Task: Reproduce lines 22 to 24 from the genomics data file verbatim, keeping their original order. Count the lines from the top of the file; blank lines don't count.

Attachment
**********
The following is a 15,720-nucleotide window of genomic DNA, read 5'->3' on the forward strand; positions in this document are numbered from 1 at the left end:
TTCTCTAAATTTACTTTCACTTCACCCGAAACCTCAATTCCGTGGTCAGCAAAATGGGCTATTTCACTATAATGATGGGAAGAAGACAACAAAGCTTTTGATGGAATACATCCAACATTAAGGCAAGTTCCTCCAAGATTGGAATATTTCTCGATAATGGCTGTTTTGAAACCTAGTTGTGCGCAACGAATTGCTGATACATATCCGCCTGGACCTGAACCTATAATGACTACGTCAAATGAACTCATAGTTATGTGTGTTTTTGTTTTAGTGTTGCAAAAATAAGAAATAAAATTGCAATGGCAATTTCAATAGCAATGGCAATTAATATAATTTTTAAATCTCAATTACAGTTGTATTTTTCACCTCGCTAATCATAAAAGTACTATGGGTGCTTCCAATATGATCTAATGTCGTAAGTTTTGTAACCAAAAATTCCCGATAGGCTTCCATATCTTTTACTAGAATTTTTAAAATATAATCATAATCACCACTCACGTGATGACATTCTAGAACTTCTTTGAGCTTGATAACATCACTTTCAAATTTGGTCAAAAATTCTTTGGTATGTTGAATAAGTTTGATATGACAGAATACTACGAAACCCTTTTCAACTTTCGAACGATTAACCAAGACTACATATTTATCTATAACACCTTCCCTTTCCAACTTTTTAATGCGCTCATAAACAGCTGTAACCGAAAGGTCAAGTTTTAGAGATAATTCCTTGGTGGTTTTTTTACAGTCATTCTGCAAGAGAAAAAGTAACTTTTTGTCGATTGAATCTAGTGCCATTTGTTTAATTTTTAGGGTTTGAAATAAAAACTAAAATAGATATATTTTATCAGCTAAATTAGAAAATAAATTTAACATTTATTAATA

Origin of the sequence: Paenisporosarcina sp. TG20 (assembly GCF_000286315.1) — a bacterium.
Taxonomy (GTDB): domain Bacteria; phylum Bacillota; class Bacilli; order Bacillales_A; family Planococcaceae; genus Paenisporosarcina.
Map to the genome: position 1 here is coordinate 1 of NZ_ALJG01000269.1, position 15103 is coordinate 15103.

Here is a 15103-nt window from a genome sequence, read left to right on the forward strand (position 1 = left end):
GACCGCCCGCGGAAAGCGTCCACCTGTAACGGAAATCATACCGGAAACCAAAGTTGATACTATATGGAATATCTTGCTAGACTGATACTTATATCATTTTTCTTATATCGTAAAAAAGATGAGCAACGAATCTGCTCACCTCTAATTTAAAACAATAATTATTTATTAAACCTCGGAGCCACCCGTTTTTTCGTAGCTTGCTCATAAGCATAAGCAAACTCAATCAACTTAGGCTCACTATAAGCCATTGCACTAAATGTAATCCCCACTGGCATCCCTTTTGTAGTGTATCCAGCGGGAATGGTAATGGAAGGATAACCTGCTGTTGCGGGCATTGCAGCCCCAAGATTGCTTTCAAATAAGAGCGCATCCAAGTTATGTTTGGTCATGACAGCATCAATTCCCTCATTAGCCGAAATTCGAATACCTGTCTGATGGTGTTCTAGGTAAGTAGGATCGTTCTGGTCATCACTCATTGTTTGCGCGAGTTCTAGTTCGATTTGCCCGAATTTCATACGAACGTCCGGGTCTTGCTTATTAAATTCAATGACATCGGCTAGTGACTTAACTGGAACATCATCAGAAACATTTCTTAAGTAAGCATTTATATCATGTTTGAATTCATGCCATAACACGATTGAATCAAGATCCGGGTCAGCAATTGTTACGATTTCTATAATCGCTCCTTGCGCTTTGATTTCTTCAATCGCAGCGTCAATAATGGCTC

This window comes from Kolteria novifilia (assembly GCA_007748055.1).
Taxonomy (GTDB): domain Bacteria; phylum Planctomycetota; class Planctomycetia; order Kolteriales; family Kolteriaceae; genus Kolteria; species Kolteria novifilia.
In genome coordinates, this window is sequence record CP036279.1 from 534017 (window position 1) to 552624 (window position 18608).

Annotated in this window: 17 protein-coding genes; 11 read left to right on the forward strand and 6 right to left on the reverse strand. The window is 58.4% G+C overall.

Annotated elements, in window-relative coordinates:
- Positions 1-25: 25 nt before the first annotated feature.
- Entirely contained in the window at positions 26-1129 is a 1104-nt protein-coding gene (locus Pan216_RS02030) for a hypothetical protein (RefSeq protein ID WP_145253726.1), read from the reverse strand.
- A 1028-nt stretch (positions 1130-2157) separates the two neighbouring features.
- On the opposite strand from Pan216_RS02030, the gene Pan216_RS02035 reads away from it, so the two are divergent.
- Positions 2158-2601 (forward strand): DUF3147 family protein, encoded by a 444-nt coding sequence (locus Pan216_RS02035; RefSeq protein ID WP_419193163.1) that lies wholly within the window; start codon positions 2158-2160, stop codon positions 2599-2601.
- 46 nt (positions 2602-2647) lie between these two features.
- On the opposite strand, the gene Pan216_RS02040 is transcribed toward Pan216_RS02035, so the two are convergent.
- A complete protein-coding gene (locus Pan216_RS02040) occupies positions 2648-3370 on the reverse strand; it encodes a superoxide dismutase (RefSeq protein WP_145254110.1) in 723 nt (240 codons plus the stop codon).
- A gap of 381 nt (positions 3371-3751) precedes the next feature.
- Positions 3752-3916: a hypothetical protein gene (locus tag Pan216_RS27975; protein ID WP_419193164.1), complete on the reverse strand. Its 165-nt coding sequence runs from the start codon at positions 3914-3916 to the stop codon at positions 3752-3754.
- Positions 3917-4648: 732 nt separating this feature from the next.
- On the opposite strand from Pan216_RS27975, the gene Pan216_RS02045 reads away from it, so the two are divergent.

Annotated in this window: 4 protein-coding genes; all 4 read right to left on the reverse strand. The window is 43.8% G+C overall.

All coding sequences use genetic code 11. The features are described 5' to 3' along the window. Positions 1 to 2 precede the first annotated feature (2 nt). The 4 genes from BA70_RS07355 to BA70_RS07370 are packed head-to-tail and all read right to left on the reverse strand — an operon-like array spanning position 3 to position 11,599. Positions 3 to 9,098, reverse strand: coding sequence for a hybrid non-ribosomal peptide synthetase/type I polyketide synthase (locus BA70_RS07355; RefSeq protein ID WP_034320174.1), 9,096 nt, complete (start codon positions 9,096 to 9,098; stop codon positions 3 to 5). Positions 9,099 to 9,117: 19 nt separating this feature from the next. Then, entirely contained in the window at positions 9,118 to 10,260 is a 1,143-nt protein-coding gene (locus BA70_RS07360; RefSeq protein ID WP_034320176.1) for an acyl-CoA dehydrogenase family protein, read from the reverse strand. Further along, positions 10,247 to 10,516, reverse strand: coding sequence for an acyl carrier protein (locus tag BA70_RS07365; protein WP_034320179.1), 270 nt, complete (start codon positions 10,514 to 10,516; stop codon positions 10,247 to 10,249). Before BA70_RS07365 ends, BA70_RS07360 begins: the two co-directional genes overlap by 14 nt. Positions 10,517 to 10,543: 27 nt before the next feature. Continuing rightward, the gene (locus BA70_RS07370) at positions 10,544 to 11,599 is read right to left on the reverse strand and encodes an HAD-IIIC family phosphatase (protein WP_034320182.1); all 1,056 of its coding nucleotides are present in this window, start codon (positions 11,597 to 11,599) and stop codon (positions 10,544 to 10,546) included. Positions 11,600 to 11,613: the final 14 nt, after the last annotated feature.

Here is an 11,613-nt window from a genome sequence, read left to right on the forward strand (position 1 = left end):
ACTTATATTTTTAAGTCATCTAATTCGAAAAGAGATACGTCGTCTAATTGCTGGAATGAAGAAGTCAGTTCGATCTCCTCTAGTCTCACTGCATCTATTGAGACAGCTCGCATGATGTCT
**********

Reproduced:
- Positions 3752-3916: a hypothetical protein gene (locus tag Pan216_RS27975; protein ID WP_419193164.1), complete on the reverse strand. Its 165-nt coding sequence runs from the start codon at positions 3914-3916 to the stop codon at positions 3752-3754.
- Positions 3917-4648: 732 nt separating this feature from the next.
- On the opposite strand from Pan216_RS27975, the gene Pan216_RS02045 reads away from it, so the two are divergent.